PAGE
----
The headstrong Sayonara rules the putas' fabled quarter, La Catunga, until she violates the unwritten rule of her profession and falls in love with one of her customers. Unable to have the man she loves, she settles for a man who claims to love her, ultimately coming to deplore the private degradation that belies the public respectability for which she once yearned.

In bringing to life the intelligence, suffering, and tenderness of the resourceful Colombian putas and the men who are held spellbound by their charms, Laura Restrepo has written a haunting novel of touching immediacy, challenging readers to reconsider conventional assumptions about morality, strength, kindness, and the true nature of happiness. (Fall 2002 Selection)

Isabel Allende
“Love, lust, despair, pride, violence, magic and irrational hope give depth and texture to this page-turning novel.”
Publishers Weekly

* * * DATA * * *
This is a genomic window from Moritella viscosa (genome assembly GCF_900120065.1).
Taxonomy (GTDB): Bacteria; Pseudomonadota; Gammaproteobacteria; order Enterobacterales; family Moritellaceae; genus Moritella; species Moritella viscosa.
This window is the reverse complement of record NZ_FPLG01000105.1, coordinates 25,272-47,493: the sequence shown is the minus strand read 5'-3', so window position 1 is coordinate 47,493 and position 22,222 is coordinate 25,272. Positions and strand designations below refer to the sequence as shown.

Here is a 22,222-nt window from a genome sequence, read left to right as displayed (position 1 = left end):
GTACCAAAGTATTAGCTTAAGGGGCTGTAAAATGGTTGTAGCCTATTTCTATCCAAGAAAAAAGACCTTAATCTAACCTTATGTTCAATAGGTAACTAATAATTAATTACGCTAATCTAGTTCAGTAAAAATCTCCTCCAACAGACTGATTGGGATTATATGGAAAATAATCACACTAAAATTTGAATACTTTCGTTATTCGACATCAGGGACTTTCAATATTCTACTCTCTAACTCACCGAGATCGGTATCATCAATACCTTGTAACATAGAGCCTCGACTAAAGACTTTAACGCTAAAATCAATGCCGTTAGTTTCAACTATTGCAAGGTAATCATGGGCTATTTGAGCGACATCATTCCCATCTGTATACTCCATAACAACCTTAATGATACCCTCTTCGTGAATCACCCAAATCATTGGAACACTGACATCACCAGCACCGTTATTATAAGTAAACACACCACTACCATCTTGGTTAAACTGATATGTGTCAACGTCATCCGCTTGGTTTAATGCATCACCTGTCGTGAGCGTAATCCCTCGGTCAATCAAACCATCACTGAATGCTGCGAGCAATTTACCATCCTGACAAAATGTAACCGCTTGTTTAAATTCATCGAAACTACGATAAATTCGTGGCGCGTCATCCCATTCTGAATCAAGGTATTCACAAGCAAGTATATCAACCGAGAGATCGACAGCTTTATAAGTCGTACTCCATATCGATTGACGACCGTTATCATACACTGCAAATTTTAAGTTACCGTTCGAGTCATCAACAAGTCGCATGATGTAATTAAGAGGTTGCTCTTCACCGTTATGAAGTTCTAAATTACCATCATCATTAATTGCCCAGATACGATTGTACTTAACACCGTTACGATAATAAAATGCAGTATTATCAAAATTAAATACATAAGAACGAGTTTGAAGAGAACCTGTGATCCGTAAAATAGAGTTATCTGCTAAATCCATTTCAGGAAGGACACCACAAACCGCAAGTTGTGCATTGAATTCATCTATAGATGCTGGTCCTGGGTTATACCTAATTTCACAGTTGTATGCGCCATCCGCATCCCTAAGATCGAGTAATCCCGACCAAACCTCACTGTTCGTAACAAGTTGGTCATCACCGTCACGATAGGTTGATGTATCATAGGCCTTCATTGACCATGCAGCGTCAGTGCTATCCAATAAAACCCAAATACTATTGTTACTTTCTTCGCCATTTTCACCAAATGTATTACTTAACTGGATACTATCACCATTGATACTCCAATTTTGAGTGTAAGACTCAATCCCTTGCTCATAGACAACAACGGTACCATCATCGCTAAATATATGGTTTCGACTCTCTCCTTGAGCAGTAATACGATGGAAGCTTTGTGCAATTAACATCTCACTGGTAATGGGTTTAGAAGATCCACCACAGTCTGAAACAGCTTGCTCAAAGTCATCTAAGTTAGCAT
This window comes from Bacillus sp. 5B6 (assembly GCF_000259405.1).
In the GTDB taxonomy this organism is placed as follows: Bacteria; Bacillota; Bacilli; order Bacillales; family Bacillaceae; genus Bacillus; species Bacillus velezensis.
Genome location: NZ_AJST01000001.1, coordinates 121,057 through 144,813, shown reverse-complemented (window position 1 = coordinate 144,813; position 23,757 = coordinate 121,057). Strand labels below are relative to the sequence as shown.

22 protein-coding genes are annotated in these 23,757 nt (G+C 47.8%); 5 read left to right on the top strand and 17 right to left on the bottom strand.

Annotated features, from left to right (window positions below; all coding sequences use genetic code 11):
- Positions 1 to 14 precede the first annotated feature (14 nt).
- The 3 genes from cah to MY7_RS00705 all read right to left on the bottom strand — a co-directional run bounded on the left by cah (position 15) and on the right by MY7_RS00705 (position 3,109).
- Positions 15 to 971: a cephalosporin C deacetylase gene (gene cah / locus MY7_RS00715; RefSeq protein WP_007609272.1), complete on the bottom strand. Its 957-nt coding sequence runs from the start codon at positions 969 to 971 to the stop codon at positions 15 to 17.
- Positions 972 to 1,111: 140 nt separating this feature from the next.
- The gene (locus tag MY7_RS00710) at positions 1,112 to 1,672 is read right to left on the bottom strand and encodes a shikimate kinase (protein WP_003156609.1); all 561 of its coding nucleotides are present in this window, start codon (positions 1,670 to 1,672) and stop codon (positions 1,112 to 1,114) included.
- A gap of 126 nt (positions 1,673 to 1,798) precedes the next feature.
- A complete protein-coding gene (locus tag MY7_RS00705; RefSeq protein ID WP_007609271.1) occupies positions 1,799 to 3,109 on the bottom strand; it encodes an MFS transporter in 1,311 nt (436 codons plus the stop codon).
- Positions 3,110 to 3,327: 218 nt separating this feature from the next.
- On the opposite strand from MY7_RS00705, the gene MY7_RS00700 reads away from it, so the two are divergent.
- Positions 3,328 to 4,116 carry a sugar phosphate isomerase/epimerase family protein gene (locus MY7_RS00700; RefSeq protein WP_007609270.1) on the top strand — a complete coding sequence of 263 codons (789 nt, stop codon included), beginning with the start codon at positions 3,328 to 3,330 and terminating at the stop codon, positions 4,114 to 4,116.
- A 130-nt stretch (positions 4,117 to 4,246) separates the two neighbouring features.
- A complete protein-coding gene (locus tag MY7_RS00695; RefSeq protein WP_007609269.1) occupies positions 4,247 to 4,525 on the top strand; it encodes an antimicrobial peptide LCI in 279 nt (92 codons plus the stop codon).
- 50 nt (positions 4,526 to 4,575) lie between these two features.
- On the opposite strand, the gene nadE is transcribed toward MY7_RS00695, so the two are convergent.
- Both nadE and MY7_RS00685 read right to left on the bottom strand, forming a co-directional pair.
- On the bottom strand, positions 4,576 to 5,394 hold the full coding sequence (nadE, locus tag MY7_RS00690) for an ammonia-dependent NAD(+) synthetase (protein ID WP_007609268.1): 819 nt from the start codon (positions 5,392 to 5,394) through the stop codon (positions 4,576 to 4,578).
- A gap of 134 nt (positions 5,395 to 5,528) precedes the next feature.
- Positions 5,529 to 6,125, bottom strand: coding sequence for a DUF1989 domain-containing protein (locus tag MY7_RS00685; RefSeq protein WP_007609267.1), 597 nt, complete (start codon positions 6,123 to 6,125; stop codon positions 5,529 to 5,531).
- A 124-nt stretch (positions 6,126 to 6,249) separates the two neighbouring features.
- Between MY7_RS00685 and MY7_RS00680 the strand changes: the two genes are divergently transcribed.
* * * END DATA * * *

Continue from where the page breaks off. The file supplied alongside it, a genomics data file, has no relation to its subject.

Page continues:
Journalist, novelist, political activist and academic Restrepo (The Angel of Galilea; Leopard in the Sun) has written an innovative novel in the form of a journalist's investigation of a small Colombian oil town populated mostly by oil riggers and the prostitutes who service them. The narrator is a journalist who interviews a number of residents in the town of Tora, on the edge of the rain forest, in order to learn about the legendary prostitute Sayonara. The charismatic and irresistible daughter of a Guahibo Indian woman and a white man, Sayonara is the alpha whore of La Catunga, the barrio of prostitutes where the employees of the Tropical Oil Company come weekly to take their pleasure. Her downfall comes when she falls in love with two men, both workers with Tropical Oil. Sacramento she loves as a brother; Payanes as a lover. But Payanes is already married when they meet, and Sayonara considers marrying Sacramento, who desperately wants to save her from prostitution. Sayonara's story emerges through the lyrical voices of the interview subjects, as well as the more straightforward journalistic style of the narrator. Aphorisms abound ("The factory that smells the best is the most poisonous"), and the mostly evocative, textured prose has occasional moments of stiffness ("She was a bundle of scared chicken bones, anxious to find a connection to the world"). Still, it's hard not to get caught up in Restrepo's sexy, whirlwind narrative, which also reveals much about the effects of the global economy and Latin American politics on one small corner of Colombia. Agent, Thomas Colchie. (Aug. 1) Copyright 2002 Cahners Business Information.